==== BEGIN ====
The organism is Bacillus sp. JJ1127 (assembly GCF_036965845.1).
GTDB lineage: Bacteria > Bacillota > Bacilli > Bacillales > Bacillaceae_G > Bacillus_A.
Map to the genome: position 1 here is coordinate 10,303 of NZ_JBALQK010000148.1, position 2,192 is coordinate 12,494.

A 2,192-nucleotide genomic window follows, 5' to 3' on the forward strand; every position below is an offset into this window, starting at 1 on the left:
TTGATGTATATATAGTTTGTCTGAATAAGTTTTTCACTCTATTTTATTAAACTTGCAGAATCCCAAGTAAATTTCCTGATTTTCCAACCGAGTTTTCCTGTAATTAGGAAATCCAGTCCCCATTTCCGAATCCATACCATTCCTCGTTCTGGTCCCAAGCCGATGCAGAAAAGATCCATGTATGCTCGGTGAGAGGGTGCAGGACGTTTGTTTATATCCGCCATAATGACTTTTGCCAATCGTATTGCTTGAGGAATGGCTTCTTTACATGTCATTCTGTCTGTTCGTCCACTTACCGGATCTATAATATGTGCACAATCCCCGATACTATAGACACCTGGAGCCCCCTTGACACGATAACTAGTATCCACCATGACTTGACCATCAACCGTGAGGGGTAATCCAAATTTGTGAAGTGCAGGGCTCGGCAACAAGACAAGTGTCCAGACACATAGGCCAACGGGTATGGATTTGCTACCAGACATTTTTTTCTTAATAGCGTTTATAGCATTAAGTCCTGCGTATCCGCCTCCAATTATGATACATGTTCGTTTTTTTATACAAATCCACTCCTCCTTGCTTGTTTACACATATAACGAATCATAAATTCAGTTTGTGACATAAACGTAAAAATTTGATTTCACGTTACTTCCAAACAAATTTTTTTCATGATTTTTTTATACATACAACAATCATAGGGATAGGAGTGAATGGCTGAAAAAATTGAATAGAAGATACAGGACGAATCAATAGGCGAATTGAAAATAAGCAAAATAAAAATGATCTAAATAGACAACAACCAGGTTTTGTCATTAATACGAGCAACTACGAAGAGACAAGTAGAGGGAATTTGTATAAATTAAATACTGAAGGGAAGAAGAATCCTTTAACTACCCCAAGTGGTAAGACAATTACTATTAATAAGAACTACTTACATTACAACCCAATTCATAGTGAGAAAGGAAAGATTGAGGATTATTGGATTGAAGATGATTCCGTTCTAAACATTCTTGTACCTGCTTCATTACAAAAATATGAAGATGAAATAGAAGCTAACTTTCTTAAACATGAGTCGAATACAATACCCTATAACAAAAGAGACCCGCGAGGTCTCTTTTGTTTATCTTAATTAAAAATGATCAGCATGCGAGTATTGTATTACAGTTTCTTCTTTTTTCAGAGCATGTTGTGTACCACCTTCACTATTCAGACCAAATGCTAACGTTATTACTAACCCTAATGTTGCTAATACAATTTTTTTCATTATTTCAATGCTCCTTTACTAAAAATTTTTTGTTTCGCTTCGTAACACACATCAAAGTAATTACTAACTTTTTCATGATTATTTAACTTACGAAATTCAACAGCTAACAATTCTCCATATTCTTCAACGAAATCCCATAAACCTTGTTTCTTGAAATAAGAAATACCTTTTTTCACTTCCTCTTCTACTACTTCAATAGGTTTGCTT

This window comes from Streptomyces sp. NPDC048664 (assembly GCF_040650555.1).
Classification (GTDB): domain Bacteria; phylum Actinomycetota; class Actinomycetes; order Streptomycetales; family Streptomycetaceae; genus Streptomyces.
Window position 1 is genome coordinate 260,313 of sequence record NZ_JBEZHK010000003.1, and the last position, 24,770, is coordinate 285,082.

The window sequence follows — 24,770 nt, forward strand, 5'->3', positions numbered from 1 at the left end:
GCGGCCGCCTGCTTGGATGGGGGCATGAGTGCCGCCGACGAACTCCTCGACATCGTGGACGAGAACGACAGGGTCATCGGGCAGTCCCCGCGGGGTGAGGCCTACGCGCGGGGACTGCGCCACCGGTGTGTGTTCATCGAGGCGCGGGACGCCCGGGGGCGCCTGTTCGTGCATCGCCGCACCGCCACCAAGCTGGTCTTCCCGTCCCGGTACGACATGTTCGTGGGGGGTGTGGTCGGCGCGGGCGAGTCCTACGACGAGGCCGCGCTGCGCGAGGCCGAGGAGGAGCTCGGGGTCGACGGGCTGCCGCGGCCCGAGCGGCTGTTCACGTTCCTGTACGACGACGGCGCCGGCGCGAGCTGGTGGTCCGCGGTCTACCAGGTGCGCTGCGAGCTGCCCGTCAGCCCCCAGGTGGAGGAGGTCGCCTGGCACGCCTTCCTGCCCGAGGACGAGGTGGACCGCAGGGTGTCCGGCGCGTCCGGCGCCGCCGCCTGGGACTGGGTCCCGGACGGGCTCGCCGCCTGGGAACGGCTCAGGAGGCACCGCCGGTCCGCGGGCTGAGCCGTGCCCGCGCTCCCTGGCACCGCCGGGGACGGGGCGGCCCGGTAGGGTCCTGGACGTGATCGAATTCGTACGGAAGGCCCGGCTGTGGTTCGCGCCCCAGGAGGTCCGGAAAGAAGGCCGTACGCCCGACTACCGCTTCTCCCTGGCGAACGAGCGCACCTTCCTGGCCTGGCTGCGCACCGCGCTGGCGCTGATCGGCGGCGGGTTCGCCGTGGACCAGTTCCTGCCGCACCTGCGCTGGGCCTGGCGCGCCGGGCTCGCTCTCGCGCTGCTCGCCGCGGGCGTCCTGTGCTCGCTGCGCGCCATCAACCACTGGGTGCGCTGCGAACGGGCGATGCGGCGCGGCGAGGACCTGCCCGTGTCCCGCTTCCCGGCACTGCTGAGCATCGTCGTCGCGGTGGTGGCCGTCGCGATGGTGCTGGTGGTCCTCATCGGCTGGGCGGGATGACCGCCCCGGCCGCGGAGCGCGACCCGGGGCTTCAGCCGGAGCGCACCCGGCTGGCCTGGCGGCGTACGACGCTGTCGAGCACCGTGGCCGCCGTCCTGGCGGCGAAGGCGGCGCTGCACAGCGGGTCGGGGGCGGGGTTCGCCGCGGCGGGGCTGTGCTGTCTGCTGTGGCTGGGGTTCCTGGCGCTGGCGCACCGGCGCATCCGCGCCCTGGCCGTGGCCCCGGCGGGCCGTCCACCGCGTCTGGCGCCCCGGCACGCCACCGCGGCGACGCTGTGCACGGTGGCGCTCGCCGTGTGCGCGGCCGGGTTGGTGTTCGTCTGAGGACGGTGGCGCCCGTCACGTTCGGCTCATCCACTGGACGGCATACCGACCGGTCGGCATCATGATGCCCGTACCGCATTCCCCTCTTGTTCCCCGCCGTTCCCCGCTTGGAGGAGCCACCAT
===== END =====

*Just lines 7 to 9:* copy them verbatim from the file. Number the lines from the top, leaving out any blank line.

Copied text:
Classification (GTDB): domain Bacteria; phylum Actinomycetota; class Actinomycetes; order Streptomycetales; family Streptomycetaceae; genus Streptomyces.
Window position 1 is genome coordinate 260,313 of sequence record NZ_JBEZHK010000003.1, and the last position, 24,770, is coordinate 285,082.

The window sequence follows — 24,770 nt, forward strand, 5'->3', positions numbered from 1 at the left end: